No operation

r0 ← r0 + r0




Addition of two registers

dest ← A + B




Subtraction of two registers

dest ← A - B




Multiplication of two registers

dest ← A - B




Convert value from integer to FP

dest ← float(operand)




Convert value from FP to integer

dest ← int(operand)




load FP constant to register

dest ← constant




test if A is greater than B

dest ← A>B ? 1 : 0




test if A is less than or equal to B

dest ← Aleq B ? 1 : 0




test if A is equal to B

dest ← A=B ? 1 : 0




test if A is not equal to B

dest ← A>B ? 1 : 0




Conclude the core execution





Logical and between two registers

dest ← A & B




Logical or between two registers

dest ← A | B




Logical not between two registers

dest ← A | B




Saturate in a positive direction

dest ← A<B ? A : B




Saturate in a negative direction

dest ← A>B ? A : B




Reciptrocal of a register

dest ← 1 / A

femtoCore Programming

The program management view allows creation update and deletion of programs and related metadata. Each program, apart from the content is identified through the following information:

  • ID: Numeric integer value automatically managed by the system that uniquely identifies each script

  • name: User friendly identifier string

  • type: Field indicating the programming language used for this program: assembly (ASM) or C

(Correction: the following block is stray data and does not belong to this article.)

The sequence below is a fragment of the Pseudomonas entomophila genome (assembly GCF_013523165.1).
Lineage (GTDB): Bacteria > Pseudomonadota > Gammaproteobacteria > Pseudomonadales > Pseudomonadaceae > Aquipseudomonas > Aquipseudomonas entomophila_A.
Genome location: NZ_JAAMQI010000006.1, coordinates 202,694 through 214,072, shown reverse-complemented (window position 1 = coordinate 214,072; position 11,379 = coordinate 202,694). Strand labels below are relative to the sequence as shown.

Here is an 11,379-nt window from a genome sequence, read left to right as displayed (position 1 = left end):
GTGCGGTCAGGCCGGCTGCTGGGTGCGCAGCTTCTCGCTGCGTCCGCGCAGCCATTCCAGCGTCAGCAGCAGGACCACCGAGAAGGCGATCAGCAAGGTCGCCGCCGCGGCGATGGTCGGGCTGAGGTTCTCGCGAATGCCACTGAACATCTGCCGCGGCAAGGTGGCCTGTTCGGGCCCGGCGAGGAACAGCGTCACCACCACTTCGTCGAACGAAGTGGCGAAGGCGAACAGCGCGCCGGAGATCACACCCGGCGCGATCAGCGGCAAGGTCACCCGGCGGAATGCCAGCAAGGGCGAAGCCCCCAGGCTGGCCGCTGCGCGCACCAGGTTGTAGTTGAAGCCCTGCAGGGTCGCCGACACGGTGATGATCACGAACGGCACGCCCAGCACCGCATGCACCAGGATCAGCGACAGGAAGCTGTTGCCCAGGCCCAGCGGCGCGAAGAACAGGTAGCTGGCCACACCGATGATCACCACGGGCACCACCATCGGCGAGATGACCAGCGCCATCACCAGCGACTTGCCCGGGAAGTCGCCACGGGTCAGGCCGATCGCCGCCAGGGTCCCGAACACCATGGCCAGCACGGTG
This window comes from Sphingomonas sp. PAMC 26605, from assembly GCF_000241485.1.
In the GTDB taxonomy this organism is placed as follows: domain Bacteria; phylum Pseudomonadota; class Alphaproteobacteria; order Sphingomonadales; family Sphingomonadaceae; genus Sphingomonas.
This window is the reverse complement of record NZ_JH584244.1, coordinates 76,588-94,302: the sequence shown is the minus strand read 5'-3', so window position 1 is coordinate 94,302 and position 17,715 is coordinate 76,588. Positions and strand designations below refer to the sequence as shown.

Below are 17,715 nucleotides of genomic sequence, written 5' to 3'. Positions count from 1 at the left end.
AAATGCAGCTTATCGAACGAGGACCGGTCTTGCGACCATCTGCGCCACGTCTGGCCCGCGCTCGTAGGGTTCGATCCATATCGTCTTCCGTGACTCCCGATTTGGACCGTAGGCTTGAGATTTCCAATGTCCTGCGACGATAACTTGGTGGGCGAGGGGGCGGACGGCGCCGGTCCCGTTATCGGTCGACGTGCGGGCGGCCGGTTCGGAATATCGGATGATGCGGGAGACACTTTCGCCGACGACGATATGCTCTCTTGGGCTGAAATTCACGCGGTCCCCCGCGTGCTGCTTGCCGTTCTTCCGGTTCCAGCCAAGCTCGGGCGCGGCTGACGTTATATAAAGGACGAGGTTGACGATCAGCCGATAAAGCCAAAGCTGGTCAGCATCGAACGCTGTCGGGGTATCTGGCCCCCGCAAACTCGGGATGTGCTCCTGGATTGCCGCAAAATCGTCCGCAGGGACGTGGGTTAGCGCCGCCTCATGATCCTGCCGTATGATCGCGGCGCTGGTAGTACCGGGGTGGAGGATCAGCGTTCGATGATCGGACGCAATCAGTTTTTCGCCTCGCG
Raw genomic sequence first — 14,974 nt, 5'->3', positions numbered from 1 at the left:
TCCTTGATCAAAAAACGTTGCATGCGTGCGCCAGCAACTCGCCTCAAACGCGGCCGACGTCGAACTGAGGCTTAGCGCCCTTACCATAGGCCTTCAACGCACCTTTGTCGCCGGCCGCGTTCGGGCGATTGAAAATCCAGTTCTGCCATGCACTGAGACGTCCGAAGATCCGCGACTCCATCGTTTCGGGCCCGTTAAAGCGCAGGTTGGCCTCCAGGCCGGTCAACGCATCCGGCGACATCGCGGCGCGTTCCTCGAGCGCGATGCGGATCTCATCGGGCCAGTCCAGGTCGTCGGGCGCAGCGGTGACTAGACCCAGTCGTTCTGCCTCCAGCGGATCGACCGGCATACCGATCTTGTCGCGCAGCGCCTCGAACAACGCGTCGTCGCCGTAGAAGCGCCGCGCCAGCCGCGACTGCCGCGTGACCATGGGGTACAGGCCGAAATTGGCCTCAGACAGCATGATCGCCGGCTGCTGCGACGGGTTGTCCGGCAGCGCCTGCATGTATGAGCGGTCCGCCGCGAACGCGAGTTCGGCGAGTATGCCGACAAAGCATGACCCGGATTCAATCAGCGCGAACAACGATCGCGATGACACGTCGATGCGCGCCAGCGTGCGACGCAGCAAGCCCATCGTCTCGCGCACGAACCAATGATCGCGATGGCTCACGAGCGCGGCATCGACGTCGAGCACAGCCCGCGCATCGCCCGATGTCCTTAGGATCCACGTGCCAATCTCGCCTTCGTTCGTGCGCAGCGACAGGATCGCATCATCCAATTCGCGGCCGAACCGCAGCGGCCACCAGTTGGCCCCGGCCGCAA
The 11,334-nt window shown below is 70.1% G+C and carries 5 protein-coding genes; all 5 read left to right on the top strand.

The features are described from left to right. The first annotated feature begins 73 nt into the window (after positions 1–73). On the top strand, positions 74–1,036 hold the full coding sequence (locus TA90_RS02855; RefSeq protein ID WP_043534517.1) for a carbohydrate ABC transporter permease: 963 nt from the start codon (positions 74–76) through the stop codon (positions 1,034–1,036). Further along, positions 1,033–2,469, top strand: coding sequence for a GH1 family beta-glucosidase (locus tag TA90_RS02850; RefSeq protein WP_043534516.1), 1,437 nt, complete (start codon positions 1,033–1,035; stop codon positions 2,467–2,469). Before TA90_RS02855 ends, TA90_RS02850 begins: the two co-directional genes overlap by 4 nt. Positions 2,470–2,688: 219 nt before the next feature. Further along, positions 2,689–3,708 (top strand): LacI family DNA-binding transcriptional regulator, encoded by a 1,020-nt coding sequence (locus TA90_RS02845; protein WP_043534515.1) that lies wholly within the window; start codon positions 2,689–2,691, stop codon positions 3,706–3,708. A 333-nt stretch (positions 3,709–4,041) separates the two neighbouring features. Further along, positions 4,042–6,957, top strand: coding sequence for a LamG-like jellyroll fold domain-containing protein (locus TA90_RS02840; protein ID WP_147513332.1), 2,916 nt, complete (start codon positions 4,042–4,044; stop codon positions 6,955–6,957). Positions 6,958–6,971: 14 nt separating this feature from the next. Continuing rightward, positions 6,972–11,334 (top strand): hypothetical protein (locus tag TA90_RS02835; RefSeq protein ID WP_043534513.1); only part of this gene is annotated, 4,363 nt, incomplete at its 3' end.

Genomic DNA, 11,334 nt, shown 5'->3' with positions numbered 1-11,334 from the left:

Programs manager screenshot

Programs Manager

Femtocore programming

Two possible programming languages at different levels are available through the femtoCore toolchain.

  • Assembly

  • C Language


The femtoCore is a strictly floating point processor, whithout support for integer arithmetic, while all values in the fpga are encoded as fixed point integers, unless otherwise specified. The programmer should take care of integer to float conversion before inputs are used and of float to integer before the program conclusion. If real quantities (as opposed to per-unit) are needed the appropriate conversion should also be performed.


The assembly language is a direct translation of the machine code run by the processor and as such it gives the programmer the greatest amount of control possible over how and when the code is executed, at the expense of a more tedious and less intuitive programming experience with respect to higher level languages. In an effort to offset these downsides few high level features are made available to the programmer by the assembler: